Speech enhancement with Deep Learning

Speech enhancement with Deep Learning

Using deep learning to improve the intelligibility of noise-corrupted speech signals

Speech is key to our ability to communicate. We already use recorded speech to communicate remotely with other humans and we will get more and more used to machines that simply ‘listen’ to us. However, we want our phones, laptops, hearing aids, voice controlled and/or Internet of Things (IoT) devices to work in every environment — the majority of environments being noisy.

This creates the need for speech enhancement techniques that remove noise from recorded speech signals. Yet, as of today, there are no noise-filtering strategies that significantly help people understand single-channel noisy speech, and even state-of-the-art voice assistants fail miserably in noisy environments. Some recent publications on speech enhancement show that deep learning, a machine learning subfield based on deep neural networks (DNNs), will become a game-changer in the field of speech enhancement. See for example reference [1] below.

In this blog post we will go through a relatively simple implementation of Deep Learning to speech enhancement. Scroll down to the end of this post if you just want to know what the resulting enhanced samples can sound like.

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Tolerance for aircraft noise remains unchanged

Tolerance for aircraft noise remains unchanged

The annoyance response of different communities to aircraft noise has always been difficult to predict. However, in recent years, many studies report extremely high levels of annoyance for the given noise exposure levels. This has led to the belief that people are nowadays less tolerant to aircraft noise than they were a few decades ago.

We’ve looked at the results of 57 aircraft noise surveys conducted between 1961 and 2015, and found that people’s tolerance to aircraft noise hasn’t changed at all.

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Predicting aircraft noise annoyance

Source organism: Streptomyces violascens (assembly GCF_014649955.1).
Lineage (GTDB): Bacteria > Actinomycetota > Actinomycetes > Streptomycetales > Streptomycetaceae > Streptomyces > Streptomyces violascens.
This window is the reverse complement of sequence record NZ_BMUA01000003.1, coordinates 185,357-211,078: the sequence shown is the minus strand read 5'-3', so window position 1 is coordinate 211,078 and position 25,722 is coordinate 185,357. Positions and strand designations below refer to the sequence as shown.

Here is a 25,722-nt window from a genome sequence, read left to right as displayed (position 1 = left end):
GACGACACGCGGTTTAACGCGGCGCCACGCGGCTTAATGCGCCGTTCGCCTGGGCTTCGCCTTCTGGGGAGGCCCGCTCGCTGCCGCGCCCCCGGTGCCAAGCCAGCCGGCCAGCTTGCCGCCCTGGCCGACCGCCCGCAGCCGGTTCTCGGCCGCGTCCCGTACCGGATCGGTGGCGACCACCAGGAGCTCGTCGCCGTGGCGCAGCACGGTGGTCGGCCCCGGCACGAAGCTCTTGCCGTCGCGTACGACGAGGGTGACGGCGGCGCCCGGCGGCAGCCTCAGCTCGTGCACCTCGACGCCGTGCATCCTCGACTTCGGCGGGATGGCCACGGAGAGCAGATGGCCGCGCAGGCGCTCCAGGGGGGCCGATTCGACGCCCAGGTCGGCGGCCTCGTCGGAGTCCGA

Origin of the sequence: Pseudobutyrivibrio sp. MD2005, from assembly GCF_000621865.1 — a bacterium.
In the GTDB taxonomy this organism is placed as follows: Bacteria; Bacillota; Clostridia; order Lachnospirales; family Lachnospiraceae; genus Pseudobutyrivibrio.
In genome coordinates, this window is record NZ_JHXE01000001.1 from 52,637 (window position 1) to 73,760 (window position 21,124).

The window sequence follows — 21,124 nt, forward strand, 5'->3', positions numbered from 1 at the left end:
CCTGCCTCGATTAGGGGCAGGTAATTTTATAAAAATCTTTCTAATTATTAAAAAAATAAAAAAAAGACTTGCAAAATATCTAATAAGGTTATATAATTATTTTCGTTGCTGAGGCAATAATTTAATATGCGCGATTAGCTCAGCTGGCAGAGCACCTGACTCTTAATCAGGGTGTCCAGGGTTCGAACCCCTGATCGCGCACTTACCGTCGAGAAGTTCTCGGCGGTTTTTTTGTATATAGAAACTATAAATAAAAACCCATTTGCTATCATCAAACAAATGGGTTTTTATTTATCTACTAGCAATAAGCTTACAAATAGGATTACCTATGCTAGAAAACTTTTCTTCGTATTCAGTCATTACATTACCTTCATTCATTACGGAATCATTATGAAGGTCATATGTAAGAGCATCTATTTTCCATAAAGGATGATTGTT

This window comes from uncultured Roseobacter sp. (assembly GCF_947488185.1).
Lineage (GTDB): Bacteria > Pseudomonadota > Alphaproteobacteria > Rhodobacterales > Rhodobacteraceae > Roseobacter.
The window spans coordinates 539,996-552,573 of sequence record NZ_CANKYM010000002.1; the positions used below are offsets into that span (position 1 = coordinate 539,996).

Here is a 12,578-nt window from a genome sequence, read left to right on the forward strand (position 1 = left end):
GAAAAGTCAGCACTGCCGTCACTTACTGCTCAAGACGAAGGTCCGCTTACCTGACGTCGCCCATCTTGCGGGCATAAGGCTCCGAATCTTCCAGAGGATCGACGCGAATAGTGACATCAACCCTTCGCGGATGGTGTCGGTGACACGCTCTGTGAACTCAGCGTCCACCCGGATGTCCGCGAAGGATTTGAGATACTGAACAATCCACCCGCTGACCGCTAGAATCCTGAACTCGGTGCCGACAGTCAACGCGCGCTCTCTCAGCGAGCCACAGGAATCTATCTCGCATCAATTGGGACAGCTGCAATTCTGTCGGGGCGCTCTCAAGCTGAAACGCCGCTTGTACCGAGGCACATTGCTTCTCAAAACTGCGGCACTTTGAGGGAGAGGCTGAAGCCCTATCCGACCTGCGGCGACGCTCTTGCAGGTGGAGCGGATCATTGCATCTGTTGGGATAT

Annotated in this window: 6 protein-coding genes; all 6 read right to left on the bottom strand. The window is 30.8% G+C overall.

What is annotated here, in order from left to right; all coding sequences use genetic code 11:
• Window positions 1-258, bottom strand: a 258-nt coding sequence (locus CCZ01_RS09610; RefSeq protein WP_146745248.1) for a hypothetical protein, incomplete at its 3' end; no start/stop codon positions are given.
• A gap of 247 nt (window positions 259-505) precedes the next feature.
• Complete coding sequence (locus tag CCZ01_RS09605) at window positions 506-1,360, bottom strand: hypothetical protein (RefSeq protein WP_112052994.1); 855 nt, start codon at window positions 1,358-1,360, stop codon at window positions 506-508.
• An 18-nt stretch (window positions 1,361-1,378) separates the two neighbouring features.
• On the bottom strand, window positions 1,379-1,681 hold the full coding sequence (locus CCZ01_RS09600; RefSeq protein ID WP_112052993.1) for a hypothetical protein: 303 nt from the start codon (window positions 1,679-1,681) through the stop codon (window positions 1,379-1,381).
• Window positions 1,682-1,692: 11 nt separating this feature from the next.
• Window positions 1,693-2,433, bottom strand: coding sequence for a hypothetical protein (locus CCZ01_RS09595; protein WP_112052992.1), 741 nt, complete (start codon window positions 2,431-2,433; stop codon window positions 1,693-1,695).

Predicting aircraft noise annoyance

Noise is, by its very definition, annoying. Intuitively, lots of noise is more annoying than noise that is barely audible. Therefore, the concept of «tolerance» is important: Given the noise situation, can we predict people’s annoyance with this noise?

To answer this question, we first need ways to quantify both annoyance and noise. Annoyance is an emotion, but that does not mean it is not measurable. Researchers have developed very specific questions and answer scales that allow for international comparison of people’s annoyance with specific types of noise.

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Project: Aircraft noise annoyance in Norway

Project: Aircraft noise annoyance in Norway

Aircraft noise unquestionably causes annoyance, but reactions to a given noise exposure vary wildly. The Norwegian Defence Estates Agency and SINTEF ICT Acoustics have teamed up to strengthen the connection between the aircraft noise situation and the annoyance response of airport neighbours.

For this purpose, we have assessed annoyance due to aircraft noise in Norway, by conducting noise annoyance surveys near five Norwegian airports. Respondents were asked about their annoyance from aircraft noise directly, but they also got questions that were more specific, like:

  • When during the day are you most annoyed by aircraft noise?
  • What kind of flight activities do you consider specifically annoying?

The aim of the research project is to use the obtained data to explain why respondents in different communities respond differently to the same noise dose.